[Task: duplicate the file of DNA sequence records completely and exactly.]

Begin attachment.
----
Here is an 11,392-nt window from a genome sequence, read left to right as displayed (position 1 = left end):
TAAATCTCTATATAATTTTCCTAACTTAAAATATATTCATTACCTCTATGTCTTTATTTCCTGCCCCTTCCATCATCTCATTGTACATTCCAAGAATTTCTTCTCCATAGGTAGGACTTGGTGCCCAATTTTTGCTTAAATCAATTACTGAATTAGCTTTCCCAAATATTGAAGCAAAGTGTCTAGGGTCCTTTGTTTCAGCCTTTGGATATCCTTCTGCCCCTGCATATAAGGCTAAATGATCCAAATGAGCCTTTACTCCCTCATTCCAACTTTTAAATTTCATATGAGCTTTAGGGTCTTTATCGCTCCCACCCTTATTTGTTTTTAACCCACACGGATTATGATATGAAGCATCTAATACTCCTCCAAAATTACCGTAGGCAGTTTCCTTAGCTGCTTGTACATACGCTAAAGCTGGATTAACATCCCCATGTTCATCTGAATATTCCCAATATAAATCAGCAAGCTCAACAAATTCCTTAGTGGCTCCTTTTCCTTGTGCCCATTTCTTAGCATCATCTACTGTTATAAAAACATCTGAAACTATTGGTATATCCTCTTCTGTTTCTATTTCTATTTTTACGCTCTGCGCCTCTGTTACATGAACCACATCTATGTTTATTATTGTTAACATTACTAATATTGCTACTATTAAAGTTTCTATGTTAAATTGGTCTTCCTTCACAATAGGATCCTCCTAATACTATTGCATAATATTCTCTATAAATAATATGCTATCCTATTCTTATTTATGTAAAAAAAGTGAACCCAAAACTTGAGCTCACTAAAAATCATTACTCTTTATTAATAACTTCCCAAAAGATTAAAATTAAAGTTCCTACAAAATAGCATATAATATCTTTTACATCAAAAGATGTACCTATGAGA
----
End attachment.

Here is an 11,392-nt window from a genome sequence, read left to right as displayed (position 1 = left end):
TAAATCTCTATATAATTTTCCTAACTTAAAATATATTCATTACCTCTATGTCTTTATTTCCTGCCCCTTCCATCATCTCATTGTACATTCCAAGAATTTCTTCTCCATAGGTAGGACTTGGTGCCCAATTTTTGCTTAAATCAATTACTGAATTAGCTTTCCCAAATATTGAAGCAAAGTGTCTAGGGTCCTTTGTTTCAGCCTTTGGATATCCTTCTGCCCCTGCATATAAGGCTAAATGATCCAAATGAGCCTTTACTCCCTCATTCCAACTTTTAAATTTCATATGAGCTTTAGGGTCTTTATCGCTCCCACCCTTATTTGTTTTTAACCCACACGGATTATGATATGAAGCATCTAATACTCCTCCAAAATTACCGTAGGCAGTTTCCTTAGCTGCTTGTACATACGCTAAAGCTGGATTAACATCCCCATGTTCATCTGAATATTCCCAATATAAATCAGCAAGCTCAACAAATTCCTTAGTGGCTCCTTTTCCTTGTGCCCATTTCTTAGCATCATCTACTGTTATAAAAACATCTGAAACTATTGGTATATCCTCTTCTGTTTCTATTTCTATTTTTACGCTCTGCGCCTCTGTTACATGAACCACATCTATGTTTATTATTGTTAACATTACTAATATTGCTACTATTAAAGTTTCTATGTTAAATTGGTCTTCCTTCACAATAGGATCCTCCTAATACTATTGCATAATATTCTCTATAAATAATATGCTATCCTATTCTTATTTATGTAAAAAAAGTGAACCCAAAACTTGAGCTCACTAAAAATCATTACTCTTTATTAATAACTTCCCAAAAGATTAAAATTAAAGTTCCTACAAAATAGCATATAATATCTTTTACATCAAAAGATGTACCTATGAGA